Magma can be detected with a technique called magnetotellurics, which builds up a picture of what lies underground by measuring fluctuations in electric and magnetic fields at the surface. The fields fluctuate in response to electric currents travelling below the surface, induced by lightning storms and other phenomena. The currents are stronger when magma is present, since it is a better conductor than solid rock.

Read more ....

Is This A Pandemic? Define ‘Pandemic’

TERMINOLOGY It is not often clear when the spread of a disease, such as cholera, for which a boy was being treated in Congo, becomes a pandemic. Uriel Sinai/Getty Images

From The New York Times:

After decades of warnings about the inevitability of another pandemic of influenza, it is astonishing that health officials have failed to make clear to the public, even to many colleagues, what they mean by the word pandemic.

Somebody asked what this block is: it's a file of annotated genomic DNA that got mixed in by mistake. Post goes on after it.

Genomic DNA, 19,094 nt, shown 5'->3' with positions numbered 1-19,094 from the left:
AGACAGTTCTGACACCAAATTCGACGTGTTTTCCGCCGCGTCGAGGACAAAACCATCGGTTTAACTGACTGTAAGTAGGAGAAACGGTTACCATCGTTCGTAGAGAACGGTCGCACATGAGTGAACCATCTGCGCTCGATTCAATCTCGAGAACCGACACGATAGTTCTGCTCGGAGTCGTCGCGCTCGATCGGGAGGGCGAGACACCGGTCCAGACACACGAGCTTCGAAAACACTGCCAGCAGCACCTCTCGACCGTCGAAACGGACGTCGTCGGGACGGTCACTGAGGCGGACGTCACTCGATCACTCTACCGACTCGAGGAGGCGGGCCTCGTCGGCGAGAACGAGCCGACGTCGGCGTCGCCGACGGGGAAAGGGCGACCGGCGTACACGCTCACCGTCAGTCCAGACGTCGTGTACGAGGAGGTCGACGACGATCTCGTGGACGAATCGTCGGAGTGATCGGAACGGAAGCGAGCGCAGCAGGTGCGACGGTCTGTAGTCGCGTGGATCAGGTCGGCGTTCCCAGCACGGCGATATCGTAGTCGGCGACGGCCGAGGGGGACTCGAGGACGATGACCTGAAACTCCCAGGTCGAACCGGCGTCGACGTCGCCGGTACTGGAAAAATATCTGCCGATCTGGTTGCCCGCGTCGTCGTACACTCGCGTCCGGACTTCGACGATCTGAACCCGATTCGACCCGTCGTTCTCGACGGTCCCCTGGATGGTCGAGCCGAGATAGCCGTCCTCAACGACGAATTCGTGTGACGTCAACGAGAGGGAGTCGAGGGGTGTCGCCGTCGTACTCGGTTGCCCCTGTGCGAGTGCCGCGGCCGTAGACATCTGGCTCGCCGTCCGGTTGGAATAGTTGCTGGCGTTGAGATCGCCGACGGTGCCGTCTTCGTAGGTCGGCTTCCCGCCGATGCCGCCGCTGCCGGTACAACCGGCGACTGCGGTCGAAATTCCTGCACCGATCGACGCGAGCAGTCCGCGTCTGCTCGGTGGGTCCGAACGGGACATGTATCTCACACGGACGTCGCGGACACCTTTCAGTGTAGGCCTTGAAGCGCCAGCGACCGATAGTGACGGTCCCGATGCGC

Generations of people have used the term to describe widespread epidemics of influenza, cholera and other diseases. But as the new H1N1 swine influenza virus spreads from continent to continent, it is clear that a useful definition is far more complicated and elusive than officials had thought.

And what is at stake is far more than an exercise in semantics. A clear understanding of the term is central to the World Health Organization’s six-level staging system for declaring a pandemic, which in turn informs countries when to set their control efforts in motion.

Read more

Birth Of A Star Predicted

A study carried out by two astronomers from the Calar Alto Observatory, in Almeria, and the observatory at the University of Munich, in Germany, has predicted that the dark nebula Barnard 68 will become a shining star in 200,000 years' time. (Credit: Image courtesy of FECYT - Spanish Foundation for Science and Technology)